PROJECT YZ125 REJUVENATION
Taking a beat MXer and turn it into a woods warrior
By Adam Booth
What do you do with a well-used and abused 2014 YZ125? If you like riding off-road, you throw a little cash and some elbow grease at it, granting it a new lease on life. This particular YZ125 spent a substantial amount of time at the motocross track, first as a race bike, then as a tired practice bike. It was hammered but not broken. Cal (aka “NASCAR”) at FTI Racing was the gentleman responsible for converting this tired moto machine into a strong woods weapon.
The YZ125 off-road refresh started with a full tear-down and deep clean. All the bearings on the bike, including the internal engine bearings, were replaced with ProX products. A Wiseco piston found a new home in the cylinder, and a Rekluse Core Manual Torq-Drive clutch took over for the tired stock setup. An FMF Fatty pipe and Shorty muffler handled the duties of directing the spent fumes. ProX was also called upon for the sprockets and chain (13/51), brake rotors and brake pads.
For a bike to perform at its full potential off-road, an 18-inch rear wheel is essential. Because the stock wheels were far from perfect, a set of Tusk wheels with an 18-inch rear found a home on the YZ. Because comfort is important, an SDG seat cover and seat foam relegated the stock stuff to the trashcan.
Works Connection goodies adorned the YZ front to back. Cycra plastic and Armored graphics made the well-used machine look refreshed. THUGS (The Hands Ultimate Guard System) full-wrap hand guards were added to protect riders’ hands from the trees in the woods of Ohio. They are a stout setup that offers superb protection. One cool feature is the shouldered inner pivot bolt that allows the hand guard to articulate, so the handlebars can flex as designed.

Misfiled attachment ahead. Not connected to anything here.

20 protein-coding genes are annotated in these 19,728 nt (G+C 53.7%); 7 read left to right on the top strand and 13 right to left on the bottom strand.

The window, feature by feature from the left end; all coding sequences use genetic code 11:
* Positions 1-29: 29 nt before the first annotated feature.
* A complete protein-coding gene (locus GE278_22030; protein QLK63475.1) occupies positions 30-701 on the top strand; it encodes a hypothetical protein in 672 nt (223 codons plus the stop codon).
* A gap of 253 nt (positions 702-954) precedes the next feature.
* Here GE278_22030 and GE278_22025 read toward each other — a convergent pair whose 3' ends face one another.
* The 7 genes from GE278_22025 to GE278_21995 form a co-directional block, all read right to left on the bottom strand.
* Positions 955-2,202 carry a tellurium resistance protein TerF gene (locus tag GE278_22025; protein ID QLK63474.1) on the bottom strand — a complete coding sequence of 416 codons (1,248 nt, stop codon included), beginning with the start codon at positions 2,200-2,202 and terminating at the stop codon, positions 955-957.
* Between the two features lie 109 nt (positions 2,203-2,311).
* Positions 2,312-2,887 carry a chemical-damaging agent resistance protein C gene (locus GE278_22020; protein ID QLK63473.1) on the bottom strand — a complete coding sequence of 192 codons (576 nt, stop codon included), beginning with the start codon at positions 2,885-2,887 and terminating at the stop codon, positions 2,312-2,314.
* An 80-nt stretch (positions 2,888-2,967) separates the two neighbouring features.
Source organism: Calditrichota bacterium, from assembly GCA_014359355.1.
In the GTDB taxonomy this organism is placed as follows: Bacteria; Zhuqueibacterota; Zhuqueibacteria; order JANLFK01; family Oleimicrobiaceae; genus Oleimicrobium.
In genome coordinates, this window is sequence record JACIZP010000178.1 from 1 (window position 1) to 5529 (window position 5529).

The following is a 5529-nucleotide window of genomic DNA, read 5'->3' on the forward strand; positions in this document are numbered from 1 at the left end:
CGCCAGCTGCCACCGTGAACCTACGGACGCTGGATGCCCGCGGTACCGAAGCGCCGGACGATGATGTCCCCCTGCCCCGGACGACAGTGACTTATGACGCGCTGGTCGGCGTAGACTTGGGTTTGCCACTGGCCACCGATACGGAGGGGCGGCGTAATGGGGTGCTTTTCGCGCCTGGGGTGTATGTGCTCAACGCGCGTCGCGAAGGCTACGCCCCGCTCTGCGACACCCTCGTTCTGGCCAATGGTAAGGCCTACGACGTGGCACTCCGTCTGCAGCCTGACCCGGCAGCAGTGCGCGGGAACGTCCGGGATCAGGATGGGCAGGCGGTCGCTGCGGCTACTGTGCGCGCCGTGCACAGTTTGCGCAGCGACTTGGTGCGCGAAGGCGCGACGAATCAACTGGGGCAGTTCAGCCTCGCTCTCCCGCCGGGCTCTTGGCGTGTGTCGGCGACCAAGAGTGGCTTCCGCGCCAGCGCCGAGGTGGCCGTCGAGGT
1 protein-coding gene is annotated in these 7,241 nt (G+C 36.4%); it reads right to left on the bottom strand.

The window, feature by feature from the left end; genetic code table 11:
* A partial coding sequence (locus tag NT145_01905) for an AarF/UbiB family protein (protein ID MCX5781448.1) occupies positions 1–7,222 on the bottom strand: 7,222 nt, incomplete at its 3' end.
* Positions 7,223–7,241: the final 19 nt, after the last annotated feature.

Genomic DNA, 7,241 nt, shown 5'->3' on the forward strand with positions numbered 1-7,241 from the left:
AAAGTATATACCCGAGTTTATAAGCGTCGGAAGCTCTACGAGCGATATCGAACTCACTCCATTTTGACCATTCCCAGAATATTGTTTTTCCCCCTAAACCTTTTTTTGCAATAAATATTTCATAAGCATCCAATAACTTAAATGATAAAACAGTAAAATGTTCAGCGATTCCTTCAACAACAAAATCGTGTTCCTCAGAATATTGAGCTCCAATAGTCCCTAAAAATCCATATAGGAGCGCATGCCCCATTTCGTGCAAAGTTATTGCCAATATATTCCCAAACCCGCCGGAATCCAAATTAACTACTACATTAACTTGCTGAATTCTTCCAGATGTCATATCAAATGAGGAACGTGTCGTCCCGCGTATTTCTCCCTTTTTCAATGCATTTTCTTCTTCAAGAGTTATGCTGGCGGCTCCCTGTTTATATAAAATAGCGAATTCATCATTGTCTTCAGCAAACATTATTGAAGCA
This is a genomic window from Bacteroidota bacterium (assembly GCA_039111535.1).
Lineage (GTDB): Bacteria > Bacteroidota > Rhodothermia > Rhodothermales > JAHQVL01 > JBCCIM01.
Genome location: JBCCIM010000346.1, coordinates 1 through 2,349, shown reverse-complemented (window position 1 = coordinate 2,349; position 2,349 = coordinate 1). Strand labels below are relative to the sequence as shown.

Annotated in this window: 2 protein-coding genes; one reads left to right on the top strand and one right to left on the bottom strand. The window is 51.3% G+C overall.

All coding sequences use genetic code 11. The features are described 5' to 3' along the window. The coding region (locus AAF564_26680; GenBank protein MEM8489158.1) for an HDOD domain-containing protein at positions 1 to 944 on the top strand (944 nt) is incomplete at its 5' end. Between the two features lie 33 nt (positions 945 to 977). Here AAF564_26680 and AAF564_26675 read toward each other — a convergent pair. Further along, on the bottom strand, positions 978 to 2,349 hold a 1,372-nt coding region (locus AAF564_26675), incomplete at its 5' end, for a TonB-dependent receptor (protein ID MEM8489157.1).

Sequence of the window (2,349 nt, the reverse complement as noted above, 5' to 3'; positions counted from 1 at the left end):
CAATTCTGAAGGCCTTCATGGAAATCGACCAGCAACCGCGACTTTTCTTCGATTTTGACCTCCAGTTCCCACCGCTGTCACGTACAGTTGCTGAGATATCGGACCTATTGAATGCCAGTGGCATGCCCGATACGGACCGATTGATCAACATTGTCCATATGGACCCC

During our two days of riding in Ohio at Crow Canyon, we had a mix of perfect dirt and some super-slippery mud, which Ohio is famous for. Riding the YZ125 was more like riding a mountain bike than a dirt bike. Keys to excellent handling are suspension setup and tire choice. The FTI-modified suspension was very plush and soaked up the roots and rocks without upsetting the chassis. FTI kept the stock spring rates and focused on valving for off-road.
An 18-inch rear Kenda Ibex sticky tire was added for incredible traction. We ran a heavy-duty tube and 9 psi for seriously good rear-tire hookup. The sticky compound is pure bliss when the trail is muddy and littered in roots and rocks. The Washougal II dual-compound front tire worked well in a variety of conditions. We ran a conservative 12 psi up front.
All 125s lack impressive bottom-end grunt, but with the smooth overall power of the YZ engine and easy modulation of the Rekluse clutch, navigating tight woods was actually fun. Given more time on the bike, we’d be inclined to go even softer on the springs for an ultra-light pull at the lever, because 125’s require more clutch action than other bikes. We would also gravitate towards a longer silencer for even smoother power but loved the barky side of the FMF Shorty out on the motocross track.
Not everyone has the cash for a shiny new dirt bike, but finding a decent used bike and spending a little time and a few dollars can get you something that is a complete blast to ride in a lot of areas. Not all these mods are necessary to resurrect a tired bike, but getting the suspension dialed and lacing up an 18-inch rear wheel can turn a moto machine into a really capable off-roader for a fraction of the cost of a new bike.